How Is XNurbs Compared to Old VSR?

Please, I would just like to hear from someone that was (or still is) using VSR. I tried reading through this thread, but it’s mostly 520 posts on mac vs pc and the finer points of software piracy:

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Xnurbs is only 1 surfacing tool. VSR as you know was a fairly complete toolset. You can do the trial of xnurbs if your interested. Good luck Eric. —-Mark

it’s actually 2: an advanced patch tool for multisided patches (trimmed) with individual control of continuity (G0/G1/G2) for each matching edge and a more advanced type of Networksurface (quad/untrimmed) also with individual continuity control per edge up to G2.
@Vladimir_Aleksic uses both so he can tell you more

Other’s experiences will be different than mine for sure, but in my particular case, I’ve never been able to do anything particularly good with VSR. Lots of nice display modes, arrows, colors, analysis stuff, but the actual surfaces that makes are always about the same, or worse than native Rhino ca do.

I haven’t tried XNurbs yet, waiting until floating license via Zoo is available, but they have shown some really good example of finishing up a model with very good explicit control of boundaries’ continuity.

Call it one tool, two tools vs. many tools… who cares. What matters is that you need to make a surface near/touching other surfaces and this thing seems to do the job quite well.

Also VSR doesn’t really exists anymore. So does it even matter how good it was?


VSR shape is a complete set of tools for achieving Class-A surface quality that far exceed what Rhino’s tools could do. Sadly, it works only with Rhino 5. Rhino 6 does not feature a flawless support for legacy plugins.

Xnurbs is a very good patch tool that also has some basic functionality that resembles Rhino’s “Network surface”, “Blend surface”, “Loft” and “Sweep 2 rails”, but it can’t replace them entirely. For example, Rhino’s “Blend surface” is far superior, especially when it’s combined with “Match surface”. In many examples Xnurbs fails to deliver good control point flow, but it’s constantly improved by its creator, so maybe it could get better in a few months or years. Only time will tell.

I should have asked how it compares to VSR’s MultiBlend. There were plenty of cases that VSR choked on. I need quick prototype/proof of concept patches that are watertight and look good with jagged fast preview meshes, not something that holds up to zebra analysis.

Is XNurbs more or less durable? Does it produce lightweight patches with an intelligent isocurves structure?

It sounds like I should give it a shot. I’ll still have to keep v5 for VSR. Again there’s plenty of problems with VSR, but it can do things that native blends can’t do like when form-finding. Being able to edit the target surfaces and the blend at the same time is huge. I really wished the history enabled blends in V6 would do this, but they can’t. You have to edit the blend and switch from G2 -> G1 -> G2 to trigger an update to the blend’s parameterization.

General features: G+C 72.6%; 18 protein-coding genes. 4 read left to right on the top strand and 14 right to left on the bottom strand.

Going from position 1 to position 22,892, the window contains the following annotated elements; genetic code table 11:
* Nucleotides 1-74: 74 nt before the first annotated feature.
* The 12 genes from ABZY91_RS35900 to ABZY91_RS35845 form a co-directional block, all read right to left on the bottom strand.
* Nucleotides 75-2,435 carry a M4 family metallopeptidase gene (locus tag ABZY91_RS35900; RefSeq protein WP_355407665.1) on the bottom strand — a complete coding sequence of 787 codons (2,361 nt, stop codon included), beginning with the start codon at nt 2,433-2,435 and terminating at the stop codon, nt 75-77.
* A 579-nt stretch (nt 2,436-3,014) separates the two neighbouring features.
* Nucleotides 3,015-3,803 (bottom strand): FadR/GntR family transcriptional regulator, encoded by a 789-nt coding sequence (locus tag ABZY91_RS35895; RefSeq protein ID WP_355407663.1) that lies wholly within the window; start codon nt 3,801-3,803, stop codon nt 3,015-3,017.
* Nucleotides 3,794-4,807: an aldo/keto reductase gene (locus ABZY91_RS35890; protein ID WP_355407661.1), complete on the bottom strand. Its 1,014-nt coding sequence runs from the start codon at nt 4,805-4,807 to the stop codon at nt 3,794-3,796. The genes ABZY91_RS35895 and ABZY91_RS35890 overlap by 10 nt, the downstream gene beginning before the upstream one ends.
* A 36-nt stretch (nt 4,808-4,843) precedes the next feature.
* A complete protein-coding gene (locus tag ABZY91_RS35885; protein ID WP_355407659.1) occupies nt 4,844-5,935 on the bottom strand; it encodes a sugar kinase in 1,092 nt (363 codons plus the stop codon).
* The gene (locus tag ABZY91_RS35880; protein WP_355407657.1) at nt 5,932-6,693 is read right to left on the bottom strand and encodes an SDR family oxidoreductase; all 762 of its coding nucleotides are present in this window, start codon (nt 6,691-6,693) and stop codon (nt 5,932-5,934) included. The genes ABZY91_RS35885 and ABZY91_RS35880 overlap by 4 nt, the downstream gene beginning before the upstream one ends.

not sure what you mean by ‘intelligent structure’. It can produce light weight patches, but as soon as you want it to meet 0.001 G0 tolerance, it will generally end up in a quite dense structure that will not be editable by hand. For quick prototype/proof of concept, I’d say it’s an excellent tool.

I have the VSR toolset and in my opinion XNurbs is better than MultiBlend. It may depend on your geometry, but I find it very useful. XNurbs is also really good at making 4-sided surface patches with varying edge conditions.

I would encourage you to download the trial and give it a go. It’s been a great addition to my Rhino Toolbox.


VSR allows you to create class A surface which means extreme lightweight and quality surface models. It does not only provide fundamental tools for this kind of modelling, it also provides the required analytic capebility. However it requires knowledge about class A and its ideas. If you don’t know much about it or you don’t follow them, then using VSR is rather confusing and appears to be cumberstone and often pointless.

Multiblend is the worst tool in this chain, because it tries to solve a situation which shouldn’t be solved like this. XNurbs does the same and but it does a better job. For someone lacking the knowledge or having no time in making good cornerblends, this tool yield quite amazing results in a bruteforce way. It fits in a heavy surface patch forces higher continuity and “smoothes” the surface. So you get acceptable results but very bad surfaces.

If this is good or not is really up to someones philosophy and requirements. So you cannot compare them without comparing “Class A” with “No-matter-how-it-just-needs-to-look-good” philosophies. Which both are valid.


compare with 4 edges surfaces with class A method. muti-blend and xnurbs is just tricking your eyes .
but it is useful tool if you needn’t care